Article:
November 23 coronavirus news

By Jessie Yeung, Adam Renton, Emma Reynolds, Ed Upright, Melissa Macaya and Mike Hayes, CNN

Updated 12:01 a.m. ET, November 24, 2020
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9:57 p.m. ET, November 22, 2020

White House vaccine chief says first Americans could be vaccinated next month

From CNN's Naomi Thomas and Rachel Janfaza

President Donald Trump listens as Moncef Slaoui, the head of the US government's effort to develop a vaccine against Covid-19, speaks about coronavirus vaccine development in the Rose Garden of the White House, in Washington, DC on May 15.
President Donald Trump listens as Moncef Slaoui, the head of the US government's effort to develop a vaccine against Covid-19, speaks about coronavirus vaccine development in the Rose Garden of the White House, in Washington, DC on May 15. Drew Angerer/Getty Images

Moncef Slaoui, the head of the US government's effort to develop a vaccine against Covid-19, said the first Americans to receive a vaccine -- if all things go according to plan -- could be as early as the second week of December.

"Our plan is to be able to ship vaccines to the immunization sites within 24 hours from the approval, so I would expect maybe on day two after approval, on the 11th or on the 12th of December, hopefully, the first people will be immunized across the United States, across all states, in all the areas where the State Departments of Health will have told us where to deliver the vaccine," Slaoui told CNN's Jake Tapper on "State of the Union" Sunday.

On Friday, Pfizer submitted an application to the US Food and Drug Administration for emergency use authorization for its Covid-19 vaccine candidate, and an FDA vaccine advisory committee is slated to meet December 10.

Slaoui said that means, if authorized, the vaccine could be rolled out the next day.

Slaoui also said that based on plans, the amount of the population who need to be vaccinated for life to return to normal is likely to happen in May.

How to achieve herd immunity: Slaoui told Tapper that with the level of efficacy that has been shown in both Pfizer and Moderna's vaccines, "70% or so of the population being immunized would allow for true herd immunity to take place, that is likely to happen somewhere in the month of May, or something like that based on our plans."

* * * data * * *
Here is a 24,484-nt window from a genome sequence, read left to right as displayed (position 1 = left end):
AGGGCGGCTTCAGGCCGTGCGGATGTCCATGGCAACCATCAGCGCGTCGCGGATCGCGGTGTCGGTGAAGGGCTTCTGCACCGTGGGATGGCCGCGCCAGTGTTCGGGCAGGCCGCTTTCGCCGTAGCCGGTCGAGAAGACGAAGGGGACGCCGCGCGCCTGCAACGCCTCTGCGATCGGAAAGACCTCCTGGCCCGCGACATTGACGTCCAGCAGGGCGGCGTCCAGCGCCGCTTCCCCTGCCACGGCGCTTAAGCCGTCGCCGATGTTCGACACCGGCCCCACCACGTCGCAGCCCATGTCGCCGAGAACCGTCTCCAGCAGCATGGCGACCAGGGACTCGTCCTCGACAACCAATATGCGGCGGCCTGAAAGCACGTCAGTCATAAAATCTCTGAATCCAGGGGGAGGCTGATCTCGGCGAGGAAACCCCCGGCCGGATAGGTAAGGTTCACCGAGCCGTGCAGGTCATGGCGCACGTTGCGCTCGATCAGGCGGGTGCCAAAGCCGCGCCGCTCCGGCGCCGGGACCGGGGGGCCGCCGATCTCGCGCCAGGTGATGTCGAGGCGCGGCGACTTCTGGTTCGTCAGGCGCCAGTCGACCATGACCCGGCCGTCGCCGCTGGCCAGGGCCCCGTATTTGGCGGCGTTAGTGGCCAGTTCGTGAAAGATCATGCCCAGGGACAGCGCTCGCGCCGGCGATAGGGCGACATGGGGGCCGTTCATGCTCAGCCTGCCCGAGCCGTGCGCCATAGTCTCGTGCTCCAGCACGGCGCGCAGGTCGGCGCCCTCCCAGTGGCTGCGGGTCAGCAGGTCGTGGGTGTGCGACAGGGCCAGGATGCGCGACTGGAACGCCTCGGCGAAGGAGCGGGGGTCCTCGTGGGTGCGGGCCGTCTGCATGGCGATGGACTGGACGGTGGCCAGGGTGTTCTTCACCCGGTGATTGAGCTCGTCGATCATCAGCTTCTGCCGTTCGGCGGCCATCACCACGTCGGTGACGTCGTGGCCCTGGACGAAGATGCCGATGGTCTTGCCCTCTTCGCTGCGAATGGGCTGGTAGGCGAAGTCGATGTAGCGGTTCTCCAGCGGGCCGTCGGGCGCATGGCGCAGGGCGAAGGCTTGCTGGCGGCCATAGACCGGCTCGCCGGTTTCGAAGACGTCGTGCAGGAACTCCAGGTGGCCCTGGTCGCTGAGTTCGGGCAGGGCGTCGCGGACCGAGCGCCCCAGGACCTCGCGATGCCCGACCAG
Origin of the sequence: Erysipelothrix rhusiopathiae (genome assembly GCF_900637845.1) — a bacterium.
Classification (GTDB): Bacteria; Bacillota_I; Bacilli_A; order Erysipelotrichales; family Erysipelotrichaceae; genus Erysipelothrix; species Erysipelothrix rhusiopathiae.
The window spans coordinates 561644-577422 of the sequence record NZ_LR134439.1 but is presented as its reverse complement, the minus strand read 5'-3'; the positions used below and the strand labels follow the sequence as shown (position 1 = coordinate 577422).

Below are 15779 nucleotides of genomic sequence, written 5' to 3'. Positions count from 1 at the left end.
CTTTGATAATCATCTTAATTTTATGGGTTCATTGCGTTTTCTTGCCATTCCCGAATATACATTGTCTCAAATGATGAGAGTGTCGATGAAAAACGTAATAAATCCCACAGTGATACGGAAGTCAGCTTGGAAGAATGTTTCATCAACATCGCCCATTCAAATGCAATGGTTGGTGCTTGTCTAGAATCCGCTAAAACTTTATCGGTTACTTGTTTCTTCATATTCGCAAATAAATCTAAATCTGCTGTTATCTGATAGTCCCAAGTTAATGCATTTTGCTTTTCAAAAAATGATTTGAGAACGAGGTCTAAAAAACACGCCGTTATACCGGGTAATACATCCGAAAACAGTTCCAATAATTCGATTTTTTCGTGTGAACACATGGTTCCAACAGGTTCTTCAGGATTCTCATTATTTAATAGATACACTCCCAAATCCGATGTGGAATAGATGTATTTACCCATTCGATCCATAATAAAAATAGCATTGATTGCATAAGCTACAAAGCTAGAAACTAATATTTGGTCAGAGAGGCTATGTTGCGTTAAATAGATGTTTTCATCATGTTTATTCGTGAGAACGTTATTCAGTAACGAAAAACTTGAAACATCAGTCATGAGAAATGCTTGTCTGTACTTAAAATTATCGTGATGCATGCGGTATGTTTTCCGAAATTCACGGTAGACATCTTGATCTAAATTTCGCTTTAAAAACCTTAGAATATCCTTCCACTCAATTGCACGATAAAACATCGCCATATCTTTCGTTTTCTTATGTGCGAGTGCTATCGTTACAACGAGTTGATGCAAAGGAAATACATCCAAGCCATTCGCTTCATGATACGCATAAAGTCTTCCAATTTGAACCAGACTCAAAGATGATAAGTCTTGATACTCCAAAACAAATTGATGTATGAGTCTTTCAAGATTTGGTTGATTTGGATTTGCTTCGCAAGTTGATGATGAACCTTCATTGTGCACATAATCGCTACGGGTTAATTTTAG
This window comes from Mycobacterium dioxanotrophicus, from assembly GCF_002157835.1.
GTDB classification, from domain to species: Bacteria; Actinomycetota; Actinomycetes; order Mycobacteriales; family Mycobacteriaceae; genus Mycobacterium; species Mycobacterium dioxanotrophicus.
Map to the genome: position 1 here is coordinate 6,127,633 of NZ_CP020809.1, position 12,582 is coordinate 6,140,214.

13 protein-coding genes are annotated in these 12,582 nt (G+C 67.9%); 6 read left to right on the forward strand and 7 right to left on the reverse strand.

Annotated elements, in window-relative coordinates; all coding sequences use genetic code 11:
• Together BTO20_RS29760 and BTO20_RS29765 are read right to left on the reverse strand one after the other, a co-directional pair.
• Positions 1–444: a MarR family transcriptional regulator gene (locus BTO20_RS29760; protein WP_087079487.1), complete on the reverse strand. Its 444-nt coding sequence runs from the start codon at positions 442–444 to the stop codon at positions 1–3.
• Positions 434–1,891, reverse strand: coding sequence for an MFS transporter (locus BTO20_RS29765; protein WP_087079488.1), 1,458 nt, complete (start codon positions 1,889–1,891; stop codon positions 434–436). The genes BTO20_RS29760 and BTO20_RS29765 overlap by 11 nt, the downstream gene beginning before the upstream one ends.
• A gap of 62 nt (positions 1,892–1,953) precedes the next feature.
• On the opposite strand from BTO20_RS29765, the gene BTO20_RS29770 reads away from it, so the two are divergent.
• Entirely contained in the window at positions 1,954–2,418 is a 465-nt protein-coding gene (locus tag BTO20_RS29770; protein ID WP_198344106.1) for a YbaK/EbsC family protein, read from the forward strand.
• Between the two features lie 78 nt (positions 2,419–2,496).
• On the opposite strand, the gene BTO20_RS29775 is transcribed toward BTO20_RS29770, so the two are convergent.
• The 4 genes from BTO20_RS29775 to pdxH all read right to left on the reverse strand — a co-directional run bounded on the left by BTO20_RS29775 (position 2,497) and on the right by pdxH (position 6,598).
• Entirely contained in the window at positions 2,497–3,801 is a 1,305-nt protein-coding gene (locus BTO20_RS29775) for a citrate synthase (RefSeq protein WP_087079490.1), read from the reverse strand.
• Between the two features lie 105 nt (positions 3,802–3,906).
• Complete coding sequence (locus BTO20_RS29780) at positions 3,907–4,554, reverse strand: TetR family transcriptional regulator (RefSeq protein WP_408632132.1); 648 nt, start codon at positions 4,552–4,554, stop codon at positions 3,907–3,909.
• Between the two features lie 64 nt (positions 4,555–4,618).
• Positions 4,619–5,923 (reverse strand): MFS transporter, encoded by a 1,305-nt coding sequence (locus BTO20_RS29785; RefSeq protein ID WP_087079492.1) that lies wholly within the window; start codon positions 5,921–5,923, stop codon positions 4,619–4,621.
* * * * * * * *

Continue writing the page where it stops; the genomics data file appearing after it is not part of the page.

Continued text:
Following Slaoui's comments on Sunday, Dr. Anthony Fauci, the nation's top infectious disease expert, told CBS' Margaret Brennan on "Face The Nation," that while he "totally agree(s)" with Slaoui that there could be herd immunity by May, it would require that a majority of the country be vaccinated.

"If you have a highly efficacious vaccine, and only a relatively small 40, 50% of the people get vaccinated, you're not going to get the herd immunity you need," Fauci said. "What we do need is we need to get as many people as possible vaccinated."

A new Gallup poll found that 58% of Americans said they would get vaccinated against the coronavirus if there was an FDA-approved vaccine available right now at no cost.

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9:30 p.m. ET, November 22, 2020

Millions traveling for Thanksgiving despite surging Covid-19 cases

From CNN's Marnie Hunter

A traveler approaches the AirTrain to JKF International Airport in New York, on November 20.
A traveler approaches the AirTrain to JKF International Airport in New York, on November 20. Frank Franklin II/AP

Thanksgiving travel is surging as new coronavirus cases approach 200,000 a day in the United States.

The US Centers for Disease Control and Prevention issued guidance on Thursday urging Americans not to travel for Thanksgiving. But millions of people are still planning to travel over the holiday week.

On Friday, the number of travelers screened at US airport security checkpoints topped 1 million for only the second time since March, according to Transportation Security Administration figures. That's still just 40% of the volume screened on the Friday before Thanksgiving a year ago.

Many weary Americans eager to join family and friends for Thanksgiving face another risk calculation as they weigh scrapping travel plans at the last minute or going ahead as Covid-19 cases surge.

Gail Duilio, a retired public health nurse in Portland, Oregon, has canceled her flight to Minnesota for the holiday and her mother's 93rd birthday.

"When making the arrangements a month ago, I felt the risks vs. benefits weighed on the side of going," she told CNN. This week, the risks tipped the scales in the other direction for her.

Travel organization AAA has said that it expects at least a 10% drop in travel this Thanksgiving because of spiking coronavirus cases, shifting travel restrictions and calls by health and government officials for people to stay home.

AAA forecasts nearly 48 million travelers will drive to their destinations -- representing a 4.3% drop from last year in the number of people traveling by car over the holiday period, which AAA defines as Wednesday to Sunday.

Air travel is expected to see its largest one-year decrease on record for Thanksgiving, a nearly 48% drop, with just 2.4 million travelers expected to fly, according to the organization.

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